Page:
By Bradford Wernle, Automotive News
BARCELONA, Spain - The chairman of the world's largest auto supplier has called for an end to the blame game in manufacturer-supplier relations.
Carmakers and their suppliers share in the design and development of components and systems and should share the responsibility when things go wrong, said Franz Fehrenbach, chairman of Robert Bosch Gmbh.
"If we don't stop the finger-pointing, it will be bad for all of us," Fehrenbach told the Automotive News Europe Congress here in a keynote speech. "There is no alternative to a trustful relationship."
The contentious climate in manufacturer-supplier relations was a hot topic at the conference. Four executives - two from suppliers and two automaker purchasers - addressed the issue in a roundtable.
'Tough but fair'
"As a supplier, I want my customer to be tough but fair," said panelist Volker Barth, president of Delphi Europe, Middle East and Africa. "What I think a supplier wants in order to be a partner is first longevity - enough predictability to believe in commitments that they will last."
Too often, that long-term commitment is lacking, suppliers say.
Hari Nair, executive vice president of Tenneco Automotive Inc., said manufacturers should bring suppliers into the design process earlier.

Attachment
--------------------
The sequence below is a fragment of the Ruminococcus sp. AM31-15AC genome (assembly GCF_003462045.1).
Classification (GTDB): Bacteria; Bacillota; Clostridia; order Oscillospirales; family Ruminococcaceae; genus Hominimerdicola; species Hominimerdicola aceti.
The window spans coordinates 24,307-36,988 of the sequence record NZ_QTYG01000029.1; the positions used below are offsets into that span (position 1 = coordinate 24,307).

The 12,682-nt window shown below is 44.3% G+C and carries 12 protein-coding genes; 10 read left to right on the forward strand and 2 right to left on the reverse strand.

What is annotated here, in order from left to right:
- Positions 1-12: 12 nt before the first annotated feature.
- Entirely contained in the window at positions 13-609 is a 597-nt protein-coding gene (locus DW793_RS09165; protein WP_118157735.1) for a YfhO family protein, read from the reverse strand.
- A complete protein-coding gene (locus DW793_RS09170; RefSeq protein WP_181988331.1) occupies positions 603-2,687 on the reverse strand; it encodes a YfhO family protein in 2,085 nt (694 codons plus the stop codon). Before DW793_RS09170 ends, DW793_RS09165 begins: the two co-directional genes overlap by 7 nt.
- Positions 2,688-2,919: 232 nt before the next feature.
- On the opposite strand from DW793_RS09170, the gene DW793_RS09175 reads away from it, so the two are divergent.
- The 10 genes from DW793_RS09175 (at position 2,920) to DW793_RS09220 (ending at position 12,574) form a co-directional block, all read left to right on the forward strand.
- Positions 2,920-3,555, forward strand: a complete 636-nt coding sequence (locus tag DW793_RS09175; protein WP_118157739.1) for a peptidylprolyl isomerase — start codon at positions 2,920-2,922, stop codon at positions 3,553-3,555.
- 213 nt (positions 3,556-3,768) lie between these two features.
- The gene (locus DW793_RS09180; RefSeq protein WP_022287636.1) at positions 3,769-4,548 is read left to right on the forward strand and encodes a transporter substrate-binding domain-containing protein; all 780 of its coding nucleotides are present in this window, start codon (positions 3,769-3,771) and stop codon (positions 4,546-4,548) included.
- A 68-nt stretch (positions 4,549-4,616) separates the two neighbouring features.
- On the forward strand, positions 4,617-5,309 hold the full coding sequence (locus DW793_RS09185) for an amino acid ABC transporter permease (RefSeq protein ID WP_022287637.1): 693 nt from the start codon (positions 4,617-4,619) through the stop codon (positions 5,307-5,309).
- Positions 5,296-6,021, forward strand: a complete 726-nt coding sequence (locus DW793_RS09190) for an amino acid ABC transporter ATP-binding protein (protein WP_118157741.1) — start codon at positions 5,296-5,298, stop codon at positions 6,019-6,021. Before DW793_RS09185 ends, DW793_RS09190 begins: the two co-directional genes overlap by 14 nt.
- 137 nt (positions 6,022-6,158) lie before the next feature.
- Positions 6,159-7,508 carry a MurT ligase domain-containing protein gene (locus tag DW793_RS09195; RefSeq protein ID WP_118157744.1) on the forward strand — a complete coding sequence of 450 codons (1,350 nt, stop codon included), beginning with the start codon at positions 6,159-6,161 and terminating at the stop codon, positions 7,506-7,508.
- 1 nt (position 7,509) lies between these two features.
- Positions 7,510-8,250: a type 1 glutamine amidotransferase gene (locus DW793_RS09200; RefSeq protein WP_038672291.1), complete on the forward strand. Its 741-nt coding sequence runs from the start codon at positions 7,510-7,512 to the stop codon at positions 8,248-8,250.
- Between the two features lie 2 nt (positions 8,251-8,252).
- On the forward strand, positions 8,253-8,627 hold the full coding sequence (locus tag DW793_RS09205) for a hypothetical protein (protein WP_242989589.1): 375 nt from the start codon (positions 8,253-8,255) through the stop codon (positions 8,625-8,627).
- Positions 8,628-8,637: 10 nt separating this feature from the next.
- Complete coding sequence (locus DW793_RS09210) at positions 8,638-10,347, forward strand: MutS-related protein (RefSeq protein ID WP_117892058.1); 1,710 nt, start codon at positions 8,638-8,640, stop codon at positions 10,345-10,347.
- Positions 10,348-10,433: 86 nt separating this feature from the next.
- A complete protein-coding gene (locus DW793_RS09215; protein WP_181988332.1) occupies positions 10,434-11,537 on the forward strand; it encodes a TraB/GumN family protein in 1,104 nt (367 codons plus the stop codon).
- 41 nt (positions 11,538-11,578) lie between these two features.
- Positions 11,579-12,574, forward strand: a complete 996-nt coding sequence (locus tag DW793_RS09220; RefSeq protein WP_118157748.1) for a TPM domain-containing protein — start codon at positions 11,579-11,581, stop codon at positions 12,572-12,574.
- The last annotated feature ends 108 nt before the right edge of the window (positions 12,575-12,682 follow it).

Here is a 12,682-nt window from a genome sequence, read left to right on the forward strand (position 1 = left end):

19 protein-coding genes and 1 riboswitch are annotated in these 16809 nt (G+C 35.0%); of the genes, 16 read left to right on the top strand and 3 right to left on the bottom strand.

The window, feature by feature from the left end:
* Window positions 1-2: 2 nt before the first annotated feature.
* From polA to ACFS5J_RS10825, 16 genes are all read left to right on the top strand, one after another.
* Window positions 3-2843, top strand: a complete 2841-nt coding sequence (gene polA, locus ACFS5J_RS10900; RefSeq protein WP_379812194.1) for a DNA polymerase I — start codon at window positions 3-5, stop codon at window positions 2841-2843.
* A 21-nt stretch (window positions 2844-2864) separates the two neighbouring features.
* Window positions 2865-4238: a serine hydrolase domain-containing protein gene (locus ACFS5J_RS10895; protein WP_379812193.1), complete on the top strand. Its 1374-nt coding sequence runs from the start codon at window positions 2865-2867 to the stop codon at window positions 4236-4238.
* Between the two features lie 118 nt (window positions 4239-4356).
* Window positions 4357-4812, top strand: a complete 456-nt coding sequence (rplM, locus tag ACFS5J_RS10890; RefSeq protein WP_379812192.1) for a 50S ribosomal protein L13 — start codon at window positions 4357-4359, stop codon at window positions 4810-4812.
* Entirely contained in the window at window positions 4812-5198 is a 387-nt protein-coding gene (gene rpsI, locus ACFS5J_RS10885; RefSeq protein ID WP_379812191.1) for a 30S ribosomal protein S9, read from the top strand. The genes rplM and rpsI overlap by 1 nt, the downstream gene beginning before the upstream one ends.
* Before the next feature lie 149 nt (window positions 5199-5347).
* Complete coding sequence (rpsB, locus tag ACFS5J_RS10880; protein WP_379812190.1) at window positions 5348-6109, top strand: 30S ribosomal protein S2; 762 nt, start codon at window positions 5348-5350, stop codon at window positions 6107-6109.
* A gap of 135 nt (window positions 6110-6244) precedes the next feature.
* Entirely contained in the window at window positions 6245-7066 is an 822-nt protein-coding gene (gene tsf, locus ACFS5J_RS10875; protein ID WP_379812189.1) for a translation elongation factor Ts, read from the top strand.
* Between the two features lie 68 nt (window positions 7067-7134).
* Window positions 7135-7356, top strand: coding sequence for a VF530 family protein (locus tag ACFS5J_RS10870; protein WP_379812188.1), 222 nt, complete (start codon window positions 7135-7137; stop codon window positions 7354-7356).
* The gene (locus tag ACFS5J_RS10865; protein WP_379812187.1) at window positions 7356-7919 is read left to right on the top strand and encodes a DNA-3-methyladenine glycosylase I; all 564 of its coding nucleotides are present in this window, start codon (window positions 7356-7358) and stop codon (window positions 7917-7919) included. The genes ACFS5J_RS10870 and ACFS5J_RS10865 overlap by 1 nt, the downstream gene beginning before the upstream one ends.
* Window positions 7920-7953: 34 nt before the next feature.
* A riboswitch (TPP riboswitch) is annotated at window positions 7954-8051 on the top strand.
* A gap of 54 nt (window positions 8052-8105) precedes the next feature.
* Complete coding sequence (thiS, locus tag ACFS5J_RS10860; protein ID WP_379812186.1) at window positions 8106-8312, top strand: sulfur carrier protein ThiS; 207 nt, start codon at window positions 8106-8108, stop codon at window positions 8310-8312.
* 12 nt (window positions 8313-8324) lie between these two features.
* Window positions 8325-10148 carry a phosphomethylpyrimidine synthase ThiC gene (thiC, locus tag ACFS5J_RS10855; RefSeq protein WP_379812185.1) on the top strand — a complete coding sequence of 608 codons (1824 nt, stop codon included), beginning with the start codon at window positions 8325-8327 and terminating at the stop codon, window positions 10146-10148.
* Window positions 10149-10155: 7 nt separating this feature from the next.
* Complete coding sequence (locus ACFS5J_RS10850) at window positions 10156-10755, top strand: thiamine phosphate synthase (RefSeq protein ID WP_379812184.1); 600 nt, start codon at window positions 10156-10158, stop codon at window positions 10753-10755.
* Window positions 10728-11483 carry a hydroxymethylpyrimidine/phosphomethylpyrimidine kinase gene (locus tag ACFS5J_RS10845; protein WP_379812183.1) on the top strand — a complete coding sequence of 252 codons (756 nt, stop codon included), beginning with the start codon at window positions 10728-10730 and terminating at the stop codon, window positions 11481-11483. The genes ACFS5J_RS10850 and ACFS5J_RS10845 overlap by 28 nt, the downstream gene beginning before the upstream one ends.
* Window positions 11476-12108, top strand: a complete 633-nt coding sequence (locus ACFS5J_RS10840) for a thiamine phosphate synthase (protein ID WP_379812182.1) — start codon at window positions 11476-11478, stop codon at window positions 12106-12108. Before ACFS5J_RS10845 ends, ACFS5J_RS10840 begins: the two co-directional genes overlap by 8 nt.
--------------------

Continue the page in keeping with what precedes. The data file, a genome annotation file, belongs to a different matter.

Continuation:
"There are some things our customers can do," Nair said. "It starts with design. Unfortunately, this process for some customers never seems to end. A product is designed and redesigned. Some is unavoidable and some avoidable. We can take on more responsibility and help the total system do better."
Paul Stokes, head of European purchasing operations for all Ford Motor Co. brands in Europe, said: "I spend a good chunk of my time looking at supplier quality. I also spend a good deal of time looking at warranty costs.
"Unfortunately, I also look at field action," he said, referring to recalls. "We regularly have far too many field actions. This is not something we should be proud of and should work harder at."
SupplierBusiness, an industry newsletter that rates manufacturer-supplier relationships, cites two basic models: one based on command and control contracts and the collaborative model popularized by Japanese automakers.
Suppliers seem to prefer the collaborative model, says SupplierBusiness Research Director Colin Whitbread. Toyota Motor Corp. has finished at or near the top of client satisfaction surveys done by SupplierBusiness.
Stokes blamed Ford's poor results in supplier satisfaction surveys partly on the fact that Ford's European sales have been flat in recent years.
Ford has been under fire from CLEPA, the European supplier association, for its global terms and conditions agreement, the basic contract that sets rules for Ford's relationship with its suppliers.
Lars Holmqvist, executive director of CLEPA, said he didn't agree that supplier dissatisfaction with Ford results only from flat sales. He said at least part of Toyota's success is because of its harmonious relationship with supplier companies.
From Automotive News